Handling the Stress of College Rejection Letters
A “no” from a college is hardly the end of a promising future
With the arrival of spring comes one of the most anticipated (and feared) periods in a high school senior’s life — that time of year when many of them will receive acceptance (or rejection) letters from colleges and universities across the country.
By April 1, most high school seniors will learn whether or not they made the college cut for the fall.
Like any rejection, being turned down by a college can sting.
“Receiving a rejection letter from the college of your choice can be a really difficult experience for high school students,” says Mark Montgomery, a former college professor and administrator and founder of Montgomery Consulting, a Denver, Colorado firm that helps families with the college admissions process. “For many talented students, this may be the first time they have ever been faced with rejection.”
If a letter says “no thanks,” it’s important for your teen to realize it’s not the end of the world. Montgomery offers these tips to help your teen survive and bounce back.
Don’t take it personally. Yes, it’s easier said than done, but it’s also a fact that many talented students get rejected from colleges and universities every year.
“Try to give the situation context and explain to your teen that even though the rejection may feel intensely personal, it’s not,” Montgomery says. “The rejection isn’t based on anything your child did or did not do.”
Even those who excel in sports, have impressive SAT scores and boast stellar grade point averages often receive rejection letters from their dream colleges.
“Admission to a university doesn't mean that a particular student was better than the other applicants, it just means they fit into a particular spot in the school’s demographics scheme,” Montgomery says. “If the university needs a soccer goalie because the last one graduated, they will probably pick a soccer goalie over a star baseball player. And if a school feels it doesn’t have enough geographic diversity and has an applicant from Omaha, Nebraska, than it might accept that student over one from Arizona or New Jersey.”
Acknowledge her sadness. Receiving a rejection letter can elicit all kind of emotions. She might even feel humiliated at having to share the bad news with other family members and friends. The best thing parents can do is to listen, offer support and be a sounding board if she wants to talk or vent.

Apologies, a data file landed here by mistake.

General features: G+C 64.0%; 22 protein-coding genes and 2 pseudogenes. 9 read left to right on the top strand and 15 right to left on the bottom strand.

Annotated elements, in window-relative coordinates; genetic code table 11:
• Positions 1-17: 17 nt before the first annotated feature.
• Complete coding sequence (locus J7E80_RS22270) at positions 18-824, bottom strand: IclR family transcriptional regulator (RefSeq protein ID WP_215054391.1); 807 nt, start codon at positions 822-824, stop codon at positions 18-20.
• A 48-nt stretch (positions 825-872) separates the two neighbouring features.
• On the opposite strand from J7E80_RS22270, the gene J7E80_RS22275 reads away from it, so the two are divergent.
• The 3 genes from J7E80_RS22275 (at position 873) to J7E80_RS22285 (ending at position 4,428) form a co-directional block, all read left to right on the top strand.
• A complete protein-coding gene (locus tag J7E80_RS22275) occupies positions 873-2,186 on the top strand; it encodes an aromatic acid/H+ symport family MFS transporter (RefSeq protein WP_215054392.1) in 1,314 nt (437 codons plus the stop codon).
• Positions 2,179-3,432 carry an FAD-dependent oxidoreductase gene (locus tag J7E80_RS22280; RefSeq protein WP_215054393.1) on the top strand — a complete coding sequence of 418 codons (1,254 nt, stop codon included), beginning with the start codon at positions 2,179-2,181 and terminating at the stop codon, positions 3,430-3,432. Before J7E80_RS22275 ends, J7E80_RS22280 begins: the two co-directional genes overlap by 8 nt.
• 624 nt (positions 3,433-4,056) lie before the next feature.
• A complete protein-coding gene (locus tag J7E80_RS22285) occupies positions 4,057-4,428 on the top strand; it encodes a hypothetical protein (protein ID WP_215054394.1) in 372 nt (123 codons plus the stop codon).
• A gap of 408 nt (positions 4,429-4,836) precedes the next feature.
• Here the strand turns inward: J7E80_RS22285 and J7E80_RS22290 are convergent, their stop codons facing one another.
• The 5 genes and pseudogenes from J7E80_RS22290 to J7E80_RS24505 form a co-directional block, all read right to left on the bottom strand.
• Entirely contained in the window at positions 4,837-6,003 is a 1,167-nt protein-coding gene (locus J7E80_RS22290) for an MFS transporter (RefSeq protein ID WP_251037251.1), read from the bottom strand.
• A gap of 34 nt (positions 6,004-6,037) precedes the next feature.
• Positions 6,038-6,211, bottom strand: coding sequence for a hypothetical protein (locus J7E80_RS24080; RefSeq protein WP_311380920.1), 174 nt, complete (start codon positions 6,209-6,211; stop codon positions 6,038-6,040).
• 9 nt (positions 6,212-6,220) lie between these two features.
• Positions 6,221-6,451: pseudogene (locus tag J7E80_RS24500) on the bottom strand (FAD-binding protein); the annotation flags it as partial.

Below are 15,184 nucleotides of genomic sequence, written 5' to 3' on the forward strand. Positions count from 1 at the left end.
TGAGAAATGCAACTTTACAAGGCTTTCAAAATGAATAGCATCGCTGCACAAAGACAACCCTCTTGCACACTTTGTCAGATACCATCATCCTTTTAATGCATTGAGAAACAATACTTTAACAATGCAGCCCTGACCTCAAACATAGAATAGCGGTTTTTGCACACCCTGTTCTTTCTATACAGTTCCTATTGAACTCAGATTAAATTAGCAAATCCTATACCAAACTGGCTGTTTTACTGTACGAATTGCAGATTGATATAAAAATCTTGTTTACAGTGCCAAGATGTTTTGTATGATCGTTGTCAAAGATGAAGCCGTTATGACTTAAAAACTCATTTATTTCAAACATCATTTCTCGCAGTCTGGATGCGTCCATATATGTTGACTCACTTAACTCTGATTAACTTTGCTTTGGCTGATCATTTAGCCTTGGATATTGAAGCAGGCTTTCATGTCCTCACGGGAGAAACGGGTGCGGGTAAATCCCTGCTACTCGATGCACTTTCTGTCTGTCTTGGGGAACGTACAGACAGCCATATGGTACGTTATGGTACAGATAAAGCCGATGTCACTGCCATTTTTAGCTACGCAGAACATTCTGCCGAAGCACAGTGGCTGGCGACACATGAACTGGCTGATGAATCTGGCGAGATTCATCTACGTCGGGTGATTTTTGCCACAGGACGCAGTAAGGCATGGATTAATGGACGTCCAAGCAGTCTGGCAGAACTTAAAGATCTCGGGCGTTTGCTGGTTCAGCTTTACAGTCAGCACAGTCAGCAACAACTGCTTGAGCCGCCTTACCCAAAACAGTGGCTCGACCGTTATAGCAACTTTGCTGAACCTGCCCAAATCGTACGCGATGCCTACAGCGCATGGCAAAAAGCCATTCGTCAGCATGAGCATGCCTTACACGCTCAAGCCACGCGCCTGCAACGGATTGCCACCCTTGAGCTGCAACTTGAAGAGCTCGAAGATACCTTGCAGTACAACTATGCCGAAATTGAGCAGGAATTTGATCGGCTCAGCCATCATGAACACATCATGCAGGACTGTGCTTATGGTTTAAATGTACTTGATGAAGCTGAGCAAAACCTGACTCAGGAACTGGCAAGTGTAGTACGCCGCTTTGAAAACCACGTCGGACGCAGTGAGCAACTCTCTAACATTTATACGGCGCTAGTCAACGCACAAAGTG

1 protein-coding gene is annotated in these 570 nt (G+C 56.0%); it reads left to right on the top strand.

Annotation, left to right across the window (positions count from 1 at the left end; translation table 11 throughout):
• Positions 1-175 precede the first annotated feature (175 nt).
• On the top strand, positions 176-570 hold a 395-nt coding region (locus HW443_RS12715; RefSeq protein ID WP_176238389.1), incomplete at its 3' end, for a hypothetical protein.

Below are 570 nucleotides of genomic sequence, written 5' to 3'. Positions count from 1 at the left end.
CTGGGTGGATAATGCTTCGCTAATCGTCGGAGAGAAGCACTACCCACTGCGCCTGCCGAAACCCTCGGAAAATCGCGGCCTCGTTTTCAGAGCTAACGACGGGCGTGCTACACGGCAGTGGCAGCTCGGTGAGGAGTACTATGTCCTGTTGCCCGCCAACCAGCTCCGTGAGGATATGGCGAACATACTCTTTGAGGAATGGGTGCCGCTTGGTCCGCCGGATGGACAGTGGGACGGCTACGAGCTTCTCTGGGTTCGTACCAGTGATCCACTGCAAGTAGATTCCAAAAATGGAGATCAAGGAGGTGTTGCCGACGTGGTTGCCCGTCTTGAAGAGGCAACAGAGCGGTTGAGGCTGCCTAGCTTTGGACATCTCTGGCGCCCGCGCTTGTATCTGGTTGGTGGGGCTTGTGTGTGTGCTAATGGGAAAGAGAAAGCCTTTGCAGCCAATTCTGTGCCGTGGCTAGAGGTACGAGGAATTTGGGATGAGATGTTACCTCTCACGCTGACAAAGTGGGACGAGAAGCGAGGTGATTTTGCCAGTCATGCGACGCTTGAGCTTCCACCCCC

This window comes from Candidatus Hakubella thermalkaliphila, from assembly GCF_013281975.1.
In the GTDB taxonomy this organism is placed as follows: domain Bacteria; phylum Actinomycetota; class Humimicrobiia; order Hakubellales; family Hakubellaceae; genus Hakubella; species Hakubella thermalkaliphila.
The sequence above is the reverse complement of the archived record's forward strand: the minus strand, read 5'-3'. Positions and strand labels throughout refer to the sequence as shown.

Don’t get angry yourself. “Often when a teen gets upset over receiving a college rejection, a parent becomes angry wondering why their child wasn’t accepted when several other kids in the neighborhood were. This type of reaction only makes the situation worse,” Montgomery says. “If you’re looking for fairness, you won’t always find it in the college admissions process. Every college has their own admissions criteria, timeline and process, and they don’t need to give students an explanation for why they were rejected.”
Help him explore other options. Journalist Meredith Vieira and billionaire Warren Buffett were both rejected from Harvard University and have since said in media interviews that while the rejection was difficult at the time, it resulted in them going on to establish successful careers.
“Where you attend college is not an indicator of success,” Montgomery says. “It’s what you do with your education and training. It’s the student who is responsible for their own success.”
If the college or university of your teen’s choice turns him down, chances are another one of his college applications will result in an acceptance.
Even if students are denied by all the colleges they applied to, there are still options. The United States boasts approximately 4,000 colleges, and some have late-admission policies and rolling deadlines. You can find colleges that are still accepting applications for the coming school year on The College Board website.
Consider a different path. For some students who are unhappy with their college options or who had their heart set on attending a specific university, Montgomery says the solution may be to take an alternative path.
“Some students find success attending a community college with the intention to transfer to a four-year college or university, working an internship or taking a gap year and then reapplying to college,” Montgomery says.
High-quality and affordable classes at community college are a draw for many high school students who choose to begin their quest for a bachelor’s degree there. In addition, many community colleges have guaranteed transfer agreements with dozens of public and private universities.
“The important thing for high school graduates to remember when they receive a college rejection letter is that they still have choices,” Montgomery says. “Rather than focusing on one particular dream college, students should look at the schools that best sync with their individual ambitions and goals.”